You can listen to music wirelessly on your iPhone, iPad, and iPod with Stereo Bluetooth (A2DP). You can also use it with a headset or earphones for wireless telephone calls. What’s the distinction between Bluetooth A2DP and aptX? We’re talking about that in this tip!
Listening Bluetooth stereo with A2DP
From AirPods to copies of renowned audio products, you see more and more wireless earbuds. Bluetooth earphones have been out of the question for music lovers for a long time because the quality of audio would not be great enough. But the music sounds better and better because of fresh innovations, although you have to be careful which protocols are endorsed. In this tip, we clarify what is A2DP, the easiest Bluetooth streaming protocol. Moreover, aptX, a more sophisticated protocol, is available. We clarify the distinction and whether either one is supported by the AirPods and other earphones with the Apple W1 chip.
What is A2DP?
A2DP is the Advanced Profile for Audio Distribution. This is the norm for Bluetooth streaming audio. Every Bluetooth audio product you buy will now support A2DP, ranging from headphones to speakers and smartphones. The conventional A2DP operates with audio and supports the most popular audio compression codecs. You can stream at 48 kHz up to 345 kilobits per second with the SBC codec. This is similar to an MP3 of decent quality, but the audio quality is not yet CD. The performance is going to be around 256 kbit / s in practice. A2DP’s peak audio bandwidth is 728kbit / s, sounding fairly nice.
There is also support for MP3, of course. If the audio is compressed in MP3, AAC or ATRAC, it can be played on headphones or speakers immediately and must not be converted first. In reality, however, this often occurs, which eventually means you have poorer quality.
A2DP on your iPhone
Since the iPhone 3GS, A2DP has been supported, so all the new iPhones are suitable for it and you don’t need to set anything on your own. It automatically operates. Nowadays, when selecting your earbuds, you no longer have to think about it, because they almost always support A2DP. A2DP is one of the oldest components of the Bluetooth specification, so many products are already appropriate for it.
Support for the more sophisticated aptX is another story: it’s only on the Mac and not on the iPhone and iPad with Apple products.
What are the differences between A2DP and aptX?
Since 2015, Qualcomm has owned Bluetooth A2DP, a firm that Apple is in conflict with. This allows for much more complex future assistance of aptX on the iPhone. Furthermore, headphone companies will have to pay a license fee to use it. AptX is also a standard for compressions, such as SBC and MP3, but it takes more account of the restricted bandwidth and reduced energy on Bluetooth devices. AptX utilizes a proprietary compression technique that attempts to maintain the audio’s complete frequency variety while ensuring minimal information usage.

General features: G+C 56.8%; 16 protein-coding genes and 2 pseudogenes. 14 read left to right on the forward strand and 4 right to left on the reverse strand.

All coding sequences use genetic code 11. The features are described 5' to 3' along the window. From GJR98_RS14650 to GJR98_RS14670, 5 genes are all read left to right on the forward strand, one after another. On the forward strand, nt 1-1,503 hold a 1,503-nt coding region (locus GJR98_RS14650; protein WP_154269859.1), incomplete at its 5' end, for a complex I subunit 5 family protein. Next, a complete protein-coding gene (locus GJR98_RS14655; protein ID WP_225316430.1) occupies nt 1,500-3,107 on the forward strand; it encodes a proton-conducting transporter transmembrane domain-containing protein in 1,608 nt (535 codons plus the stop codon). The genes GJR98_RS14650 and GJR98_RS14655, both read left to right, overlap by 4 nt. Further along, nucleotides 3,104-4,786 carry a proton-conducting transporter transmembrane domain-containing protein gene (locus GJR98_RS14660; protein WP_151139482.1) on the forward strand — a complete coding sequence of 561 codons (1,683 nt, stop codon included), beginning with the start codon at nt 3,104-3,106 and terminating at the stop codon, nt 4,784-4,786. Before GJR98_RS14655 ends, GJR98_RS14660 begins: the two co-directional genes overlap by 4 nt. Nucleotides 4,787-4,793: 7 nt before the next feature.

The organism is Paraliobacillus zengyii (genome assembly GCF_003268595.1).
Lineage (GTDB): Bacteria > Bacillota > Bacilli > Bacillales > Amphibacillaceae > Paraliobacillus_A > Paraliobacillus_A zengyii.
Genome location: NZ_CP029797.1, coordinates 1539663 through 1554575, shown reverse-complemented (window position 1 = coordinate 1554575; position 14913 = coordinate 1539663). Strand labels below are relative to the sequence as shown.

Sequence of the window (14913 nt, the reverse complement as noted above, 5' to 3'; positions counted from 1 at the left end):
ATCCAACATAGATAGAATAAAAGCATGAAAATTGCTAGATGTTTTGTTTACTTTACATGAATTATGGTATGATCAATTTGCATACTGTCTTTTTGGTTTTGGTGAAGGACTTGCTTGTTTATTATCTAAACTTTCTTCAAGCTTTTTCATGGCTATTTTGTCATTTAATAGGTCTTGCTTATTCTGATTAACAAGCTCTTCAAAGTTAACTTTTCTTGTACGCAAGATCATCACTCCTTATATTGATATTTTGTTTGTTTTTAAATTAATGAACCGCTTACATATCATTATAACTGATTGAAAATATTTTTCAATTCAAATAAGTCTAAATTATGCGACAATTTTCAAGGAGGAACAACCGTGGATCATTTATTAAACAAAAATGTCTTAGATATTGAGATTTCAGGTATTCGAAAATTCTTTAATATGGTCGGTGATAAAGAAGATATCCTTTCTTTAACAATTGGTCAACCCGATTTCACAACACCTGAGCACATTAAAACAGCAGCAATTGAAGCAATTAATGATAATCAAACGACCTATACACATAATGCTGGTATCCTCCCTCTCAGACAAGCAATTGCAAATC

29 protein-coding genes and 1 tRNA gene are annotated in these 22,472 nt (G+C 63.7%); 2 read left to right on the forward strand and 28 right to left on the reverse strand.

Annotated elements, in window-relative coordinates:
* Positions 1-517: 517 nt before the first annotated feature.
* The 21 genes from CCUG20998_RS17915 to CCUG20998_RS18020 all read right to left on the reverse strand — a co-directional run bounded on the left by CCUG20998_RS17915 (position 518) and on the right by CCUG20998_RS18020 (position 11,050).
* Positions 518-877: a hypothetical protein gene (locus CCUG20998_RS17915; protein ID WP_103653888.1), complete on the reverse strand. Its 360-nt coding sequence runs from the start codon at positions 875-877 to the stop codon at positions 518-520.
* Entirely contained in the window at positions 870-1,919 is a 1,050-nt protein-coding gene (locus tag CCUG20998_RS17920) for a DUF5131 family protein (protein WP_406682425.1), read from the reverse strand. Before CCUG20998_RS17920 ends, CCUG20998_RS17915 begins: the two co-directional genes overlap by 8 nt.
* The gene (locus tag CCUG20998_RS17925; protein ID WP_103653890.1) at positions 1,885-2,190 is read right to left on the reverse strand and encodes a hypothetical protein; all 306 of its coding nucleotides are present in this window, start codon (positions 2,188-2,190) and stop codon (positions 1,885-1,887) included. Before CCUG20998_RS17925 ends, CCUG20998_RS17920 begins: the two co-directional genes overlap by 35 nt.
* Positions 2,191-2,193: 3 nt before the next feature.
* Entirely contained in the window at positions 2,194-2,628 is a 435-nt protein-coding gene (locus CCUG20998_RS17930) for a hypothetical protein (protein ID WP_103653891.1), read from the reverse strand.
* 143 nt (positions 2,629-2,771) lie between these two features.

Ultimately, this should produce’ CD-like’ quality. Therefore, an aptX headset sounds much better than one that only supports A2DP, but the playback device (iPhone or something comparable) must be appropriate for it. If not, the music in normal A2DP quality will still be heard. AptX encodes and decodes quicker than A2DP and therefore creates less delay if you stream a video in which the audio is performed via a Bluetooth speaker, for instance. For instance, this is the case if you have wireless speakers linked to your TV.
A2DP and AirPods
The AirPods use Bluetooth (not AirPlay) and have Apple’s own W1 Bluetooth chip. This operates with at least iOS 10.2 installed iPhones. The AirPods ‘ streaming audio quality is better than the standard A2DP and the connection is nearly real-time, so you don’t get a replay delay. If you use an Android phone or any Bluetooth speaker to link the AirPods, then A2DP will be used. The aptX is not appropriate for the AirPods and the Beats earphones and headphones with W1 chip. Apple does not seem to plan to license other producers for W1 technology.
If you want better audio quality as an iPhone consumer than conventional A2DP, then use a product with a W1 chip like the AirPods is best. Read all about the AirPods in the following article. AptX isn’t an iPhone choice yet.
Taster control thanks to AVRCP
The headphones you use must support another Bluetooth profile, namely AVRCP (Audio / Video Remote Control Profile), in order to be able to control music playback with your wireless earphones. Since the iPhone 3 G, the iPhone has been present, so you don’t have to worry about that either. Without this feature, only the first generation iPhone continues for wireless earbud control.
You can use buttons to manage your iPhone as if it were a remote control if the earphones support AVRCP: you can play music videos, pause, change the volume and the like. Usually, these buttons are in the ear cups or in the neckband. You can see which Bluetooth profiles are endorsed on the various iPhones on a help page. Nothing has altered since the iPhone 5s, iPad Air and iPod touch (6th generation).